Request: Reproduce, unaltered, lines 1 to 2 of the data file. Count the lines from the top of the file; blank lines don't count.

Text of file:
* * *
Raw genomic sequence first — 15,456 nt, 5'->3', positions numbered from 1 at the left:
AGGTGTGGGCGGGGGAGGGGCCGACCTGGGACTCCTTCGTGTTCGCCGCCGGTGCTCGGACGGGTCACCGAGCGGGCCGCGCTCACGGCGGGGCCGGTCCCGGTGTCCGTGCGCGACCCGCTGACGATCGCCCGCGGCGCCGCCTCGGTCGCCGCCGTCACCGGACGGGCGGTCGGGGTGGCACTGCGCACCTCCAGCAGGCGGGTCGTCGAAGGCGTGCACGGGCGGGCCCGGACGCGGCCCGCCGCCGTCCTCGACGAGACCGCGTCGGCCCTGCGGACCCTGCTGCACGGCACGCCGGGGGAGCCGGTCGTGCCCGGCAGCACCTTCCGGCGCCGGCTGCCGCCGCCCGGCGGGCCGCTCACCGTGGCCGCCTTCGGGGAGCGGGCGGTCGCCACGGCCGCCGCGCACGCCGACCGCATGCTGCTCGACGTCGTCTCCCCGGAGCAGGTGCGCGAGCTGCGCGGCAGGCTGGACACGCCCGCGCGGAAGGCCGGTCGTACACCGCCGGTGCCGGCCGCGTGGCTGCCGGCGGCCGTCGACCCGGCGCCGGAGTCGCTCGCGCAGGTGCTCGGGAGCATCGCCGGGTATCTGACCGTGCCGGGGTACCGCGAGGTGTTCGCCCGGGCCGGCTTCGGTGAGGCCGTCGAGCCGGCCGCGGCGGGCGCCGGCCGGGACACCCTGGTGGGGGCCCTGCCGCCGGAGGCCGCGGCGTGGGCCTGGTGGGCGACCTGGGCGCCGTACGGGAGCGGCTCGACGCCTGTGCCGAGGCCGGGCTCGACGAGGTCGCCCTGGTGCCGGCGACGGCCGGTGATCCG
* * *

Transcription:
Raw genomic sequence first — 15,456 nt, 5'->3', positions numbered from 1 at the left:
AGGTGTGGGCGGGGGAGGGGCCGACCTGGGACTCCTTCGTGTTCGCCGCCGGTGCTCGGACGGGTCACCGAGCGGGCCGCGCTCACGGCGGGGCCGGTCCCGGTGTCCGTGCGCGACCCGCTGACGATCGCCCGCGGCGCCGCCTCGGTCGCCGCCGTCACCGGACGGGCGGTCGGGGTGGCACTGCGCACCTCCAGCAGGCGGGTCGTCGAAGGCGTGCACGGGCGGGCCCGGACGCGGCCCGCCGCCGTCCTCGACGAGACCGCGTCGGCCCTGCGGACCCTGCTGCACGGCACGCCGGGGGAGCCGGTCGTGCCCGGCAGCACCTTCCGGCGCCGGCTGCCGCCGCCCGGCGGGCCGCTCACCGTGGCCGCCTTCGGGGAGCGGGCGGTCGCCACGGCCGCCGCGCACGCCGACCGCATGCTGCTCGACGTCGTCTCCCCGGAGCAGGTGCGCGAGCTGCGCGGCAGGCTGGACACGCCCGCGCGGAAGGCCGGTCGTACACCGCCGGTGCCGGCCGCGTGGCTGCCGGCGGCCGTCGACCCGGCGCCGGAGTCGCTCGCGCAGGTGCTCGGGAGCATCGCCGGGTATCTGACCGTGCCGGGGTACCGCGAGGTGTTCGCCCGGGCCGGCTTCGGTGAGGCCGTCGAGCCGGCCGCGGCGGGCGCCGGCCGGGACACCCTGGTGGGGGCCCTGCCGCCGGAGGCCGCGGCGTGGGCCTGGTGGGCGACCTGGGCGCCGTACGGGAGCGGCTCGACGCCTGTGCCGAGGCCGGGCTCGACGAGGTCGCCCTGGTGCCGGCGACGGCCGGTGATCCG